Bernero proposes budget for improvements

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By: Alexandra Ilitch Staff Writer

The City of Lansing has reduced its budget by over $60 million since 2001 according to Mayor Virg Bernero at the city council meeting on March 25, 2013.

The Great Recession has greatly impacted Lansing in many ways such as the crash of the stock market in 2008, which added to the city’s pension costs.

Since 2008, the city has seen an $8 million decline in tax revenues.

In November of 2011, there was a millage passage, which was proposed by city voters, for fire, police, and roads.

The financial health team was established in the fall of 2012, made up of community and business leaders, to evaluate the city’s financial challenges and to make suggestions for the future.

For the fiscal year 2014, Bernero proposed a $191.5 million budget, resulting in a 1.6 percent increase over the fiscal year 2013 budget.

“I will not propose reducing the city’s commitment to recreation programs for our youth,” Bernero said.

The increase in the budget is a result of a voter-approved millage, which was proposed to come up with a strategic plan for road infrastructure within the city.

“My proposed budget almost doubles our expenditures on fixing neighborhood streets and sidewalks. The police, fire and roads millage will generate $1.8 million for road repairs in the Fiscal Year of 2014.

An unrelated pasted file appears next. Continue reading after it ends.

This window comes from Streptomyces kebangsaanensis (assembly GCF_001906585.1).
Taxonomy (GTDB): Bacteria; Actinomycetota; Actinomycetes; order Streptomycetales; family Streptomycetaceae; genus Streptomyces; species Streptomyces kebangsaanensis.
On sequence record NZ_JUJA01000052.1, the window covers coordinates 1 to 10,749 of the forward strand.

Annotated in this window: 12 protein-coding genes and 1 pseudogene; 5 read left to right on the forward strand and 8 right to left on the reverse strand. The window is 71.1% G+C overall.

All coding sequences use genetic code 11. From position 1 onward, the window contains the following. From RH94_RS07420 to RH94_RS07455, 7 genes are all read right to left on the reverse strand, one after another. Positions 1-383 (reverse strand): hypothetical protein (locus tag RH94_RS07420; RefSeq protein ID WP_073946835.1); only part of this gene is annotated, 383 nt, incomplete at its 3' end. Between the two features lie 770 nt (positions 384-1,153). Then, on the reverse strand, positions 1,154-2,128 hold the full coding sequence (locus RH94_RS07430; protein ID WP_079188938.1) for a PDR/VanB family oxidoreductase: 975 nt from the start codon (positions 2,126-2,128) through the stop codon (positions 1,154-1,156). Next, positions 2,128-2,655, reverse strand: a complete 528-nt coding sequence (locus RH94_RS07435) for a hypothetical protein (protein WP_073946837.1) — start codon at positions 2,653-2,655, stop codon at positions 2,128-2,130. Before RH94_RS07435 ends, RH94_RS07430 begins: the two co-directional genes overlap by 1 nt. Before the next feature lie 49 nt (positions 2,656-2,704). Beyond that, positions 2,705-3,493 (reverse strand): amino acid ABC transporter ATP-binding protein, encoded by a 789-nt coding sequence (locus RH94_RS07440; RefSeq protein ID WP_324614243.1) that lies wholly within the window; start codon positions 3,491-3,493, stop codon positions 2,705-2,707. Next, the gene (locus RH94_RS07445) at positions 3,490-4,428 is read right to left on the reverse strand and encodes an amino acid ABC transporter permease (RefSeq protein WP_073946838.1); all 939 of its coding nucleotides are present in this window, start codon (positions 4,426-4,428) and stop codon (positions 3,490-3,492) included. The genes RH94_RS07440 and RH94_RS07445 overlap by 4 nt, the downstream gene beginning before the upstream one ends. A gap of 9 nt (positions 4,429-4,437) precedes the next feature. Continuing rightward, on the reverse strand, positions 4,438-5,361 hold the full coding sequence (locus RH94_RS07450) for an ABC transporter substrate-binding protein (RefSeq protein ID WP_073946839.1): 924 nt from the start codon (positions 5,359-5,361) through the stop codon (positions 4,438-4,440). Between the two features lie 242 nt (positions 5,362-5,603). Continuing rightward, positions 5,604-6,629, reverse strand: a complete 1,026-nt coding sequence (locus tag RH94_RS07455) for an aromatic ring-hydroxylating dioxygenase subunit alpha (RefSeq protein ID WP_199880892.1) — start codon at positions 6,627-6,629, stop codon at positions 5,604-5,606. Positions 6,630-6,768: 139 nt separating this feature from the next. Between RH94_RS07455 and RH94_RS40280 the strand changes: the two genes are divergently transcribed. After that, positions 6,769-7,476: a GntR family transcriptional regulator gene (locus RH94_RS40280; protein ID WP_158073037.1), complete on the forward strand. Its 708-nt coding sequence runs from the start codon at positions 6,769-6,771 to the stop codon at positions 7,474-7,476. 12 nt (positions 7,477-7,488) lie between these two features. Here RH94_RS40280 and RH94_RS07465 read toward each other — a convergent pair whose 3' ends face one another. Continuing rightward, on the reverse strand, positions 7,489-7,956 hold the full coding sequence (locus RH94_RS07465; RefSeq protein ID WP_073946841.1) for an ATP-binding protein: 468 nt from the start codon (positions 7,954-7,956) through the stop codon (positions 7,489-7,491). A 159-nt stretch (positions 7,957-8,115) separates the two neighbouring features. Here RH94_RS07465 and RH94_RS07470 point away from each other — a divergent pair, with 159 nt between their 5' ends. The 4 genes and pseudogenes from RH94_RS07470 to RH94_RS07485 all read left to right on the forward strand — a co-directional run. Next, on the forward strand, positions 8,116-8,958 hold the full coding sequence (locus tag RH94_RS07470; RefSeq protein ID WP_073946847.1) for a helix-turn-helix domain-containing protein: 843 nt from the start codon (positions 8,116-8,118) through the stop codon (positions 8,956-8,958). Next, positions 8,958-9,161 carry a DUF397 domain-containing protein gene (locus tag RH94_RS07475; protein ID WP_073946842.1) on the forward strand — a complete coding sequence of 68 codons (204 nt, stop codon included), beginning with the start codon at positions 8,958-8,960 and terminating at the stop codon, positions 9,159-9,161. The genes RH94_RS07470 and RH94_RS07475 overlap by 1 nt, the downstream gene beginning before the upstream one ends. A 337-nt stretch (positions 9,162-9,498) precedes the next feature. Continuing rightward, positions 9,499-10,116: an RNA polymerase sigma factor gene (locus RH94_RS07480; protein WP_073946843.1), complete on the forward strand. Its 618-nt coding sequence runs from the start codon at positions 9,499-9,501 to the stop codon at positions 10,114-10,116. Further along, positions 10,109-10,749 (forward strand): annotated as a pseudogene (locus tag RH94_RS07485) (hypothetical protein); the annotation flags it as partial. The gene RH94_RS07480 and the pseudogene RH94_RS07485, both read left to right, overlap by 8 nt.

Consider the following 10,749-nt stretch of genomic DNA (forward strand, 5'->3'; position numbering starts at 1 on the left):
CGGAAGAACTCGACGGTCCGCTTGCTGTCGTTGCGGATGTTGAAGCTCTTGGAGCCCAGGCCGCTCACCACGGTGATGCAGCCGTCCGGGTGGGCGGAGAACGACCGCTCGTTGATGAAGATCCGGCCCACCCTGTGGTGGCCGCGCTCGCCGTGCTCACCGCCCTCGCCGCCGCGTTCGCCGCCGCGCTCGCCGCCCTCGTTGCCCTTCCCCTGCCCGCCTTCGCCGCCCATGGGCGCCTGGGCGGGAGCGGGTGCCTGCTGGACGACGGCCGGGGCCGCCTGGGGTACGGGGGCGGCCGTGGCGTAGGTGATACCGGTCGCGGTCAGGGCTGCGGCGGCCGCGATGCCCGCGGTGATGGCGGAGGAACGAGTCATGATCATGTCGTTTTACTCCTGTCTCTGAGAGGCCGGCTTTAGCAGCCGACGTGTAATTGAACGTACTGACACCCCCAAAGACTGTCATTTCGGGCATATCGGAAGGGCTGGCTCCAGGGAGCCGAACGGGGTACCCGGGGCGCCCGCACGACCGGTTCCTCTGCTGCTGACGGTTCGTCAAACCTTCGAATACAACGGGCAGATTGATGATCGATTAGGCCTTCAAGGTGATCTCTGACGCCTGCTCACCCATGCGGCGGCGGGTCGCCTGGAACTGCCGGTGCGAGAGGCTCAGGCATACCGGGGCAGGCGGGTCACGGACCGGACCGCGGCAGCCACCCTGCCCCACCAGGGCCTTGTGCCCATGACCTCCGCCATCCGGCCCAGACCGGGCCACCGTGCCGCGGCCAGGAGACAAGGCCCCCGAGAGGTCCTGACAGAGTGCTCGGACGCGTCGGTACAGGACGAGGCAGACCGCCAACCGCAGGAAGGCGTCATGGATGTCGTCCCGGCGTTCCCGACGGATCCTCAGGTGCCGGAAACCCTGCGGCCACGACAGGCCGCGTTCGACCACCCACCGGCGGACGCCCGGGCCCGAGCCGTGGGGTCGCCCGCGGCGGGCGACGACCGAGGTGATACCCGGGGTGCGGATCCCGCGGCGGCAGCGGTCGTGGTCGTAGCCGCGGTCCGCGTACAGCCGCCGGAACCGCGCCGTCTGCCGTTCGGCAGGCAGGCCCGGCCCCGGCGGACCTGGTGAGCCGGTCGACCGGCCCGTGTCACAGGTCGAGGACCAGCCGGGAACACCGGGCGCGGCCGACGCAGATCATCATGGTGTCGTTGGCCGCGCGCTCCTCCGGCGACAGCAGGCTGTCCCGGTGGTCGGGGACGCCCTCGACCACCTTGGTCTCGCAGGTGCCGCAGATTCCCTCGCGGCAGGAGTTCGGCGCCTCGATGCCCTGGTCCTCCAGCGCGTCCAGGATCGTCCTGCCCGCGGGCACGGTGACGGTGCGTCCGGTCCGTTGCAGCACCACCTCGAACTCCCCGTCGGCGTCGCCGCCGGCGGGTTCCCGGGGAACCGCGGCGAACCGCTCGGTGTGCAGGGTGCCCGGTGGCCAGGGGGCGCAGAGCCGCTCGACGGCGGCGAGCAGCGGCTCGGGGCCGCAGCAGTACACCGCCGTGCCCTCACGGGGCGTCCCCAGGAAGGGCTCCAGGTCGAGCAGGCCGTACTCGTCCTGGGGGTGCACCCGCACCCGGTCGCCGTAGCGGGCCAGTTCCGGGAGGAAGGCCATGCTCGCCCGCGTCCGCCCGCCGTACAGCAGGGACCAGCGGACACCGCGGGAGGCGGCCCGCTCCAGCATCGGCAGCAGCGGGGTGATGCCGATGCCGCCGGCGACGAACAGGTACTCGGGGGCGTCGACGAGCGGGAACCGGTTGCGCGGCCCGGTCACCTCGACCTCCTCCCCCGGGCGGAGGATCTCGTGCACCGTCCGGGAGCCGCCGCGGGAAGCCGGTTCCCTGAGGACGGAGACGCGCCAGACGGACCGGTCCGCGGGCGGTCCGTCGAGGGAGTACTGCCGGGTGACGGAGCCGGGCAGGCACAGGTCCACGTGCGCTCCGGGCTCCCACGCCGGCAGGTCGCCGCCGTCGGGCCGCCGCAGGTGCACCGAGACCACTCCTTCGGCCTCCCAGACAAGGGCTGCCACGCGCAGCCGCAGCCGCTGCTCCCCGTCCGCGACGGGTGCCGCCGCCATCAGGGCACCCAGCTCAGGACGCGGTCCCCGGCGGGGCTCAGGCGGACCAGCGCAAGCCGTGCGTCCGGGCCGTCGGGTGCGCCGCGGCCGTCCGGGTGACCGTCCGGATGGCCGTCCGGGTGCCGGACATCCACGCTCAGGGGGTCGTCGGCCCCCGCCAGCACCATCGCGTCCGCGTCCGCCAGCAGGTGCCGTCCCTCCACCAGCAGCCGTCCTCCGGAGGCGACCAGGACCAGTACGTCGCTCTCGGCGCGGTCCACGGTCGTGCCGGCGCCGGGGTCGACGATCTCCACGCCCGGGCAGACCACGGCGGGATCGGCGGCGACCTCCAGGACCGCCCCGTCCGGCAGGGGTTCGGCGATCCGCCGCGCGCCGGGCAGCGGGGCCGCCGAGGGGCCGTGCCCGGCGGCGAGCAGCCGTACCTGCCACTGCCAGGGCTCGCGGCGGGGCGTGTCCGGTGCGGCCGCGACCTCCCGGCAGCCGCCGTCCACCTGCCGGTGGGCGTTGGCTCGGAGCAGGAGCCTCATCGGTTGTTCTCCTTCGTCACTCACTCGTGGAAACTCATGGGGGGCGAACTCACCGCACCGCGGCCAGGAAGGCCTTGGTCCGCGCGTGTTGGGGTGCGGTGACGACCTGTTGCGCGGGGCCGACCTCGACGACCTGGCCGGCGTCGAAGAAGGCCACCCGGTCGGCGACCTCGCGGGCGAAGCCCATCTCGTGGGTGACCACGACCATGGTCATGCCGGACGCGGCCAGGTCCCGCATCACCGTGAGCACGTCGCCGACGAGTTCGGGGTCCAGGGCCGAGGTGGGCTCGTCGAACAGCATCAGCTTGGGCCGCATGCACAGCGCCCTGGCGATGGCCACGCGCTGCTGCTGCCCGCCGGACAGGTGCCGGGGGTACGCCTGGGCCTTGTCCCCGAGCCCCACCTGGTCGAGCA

He said $1.3 million will be spend on roads, and an additional $200,000 for sidewalks.

Bernero said that he is continuing to pursue numerous measures to streamline city government and get “more bang from the taxpayer’s buck.”

He said the budget keeps the city on the right track and closes the remaining budget gap with a combination of new revenues, reduced expenditures, reorganizations, and strategic investments.

In other council business, two representatives from the public spoke in disagreement about the General Motors IFT application.

The IFT is the industrial facilities and tax exception certificate.

City resident, Claude Beavers, said he strongly disagrees with the workings of the General Motors IFT application.

Beavers also said that it was unfair to someone who is a taxpayer like himself.

Another city resident, Kathi Raffone, said that she was struggling with the new tax certificate as well and that she does not support it.

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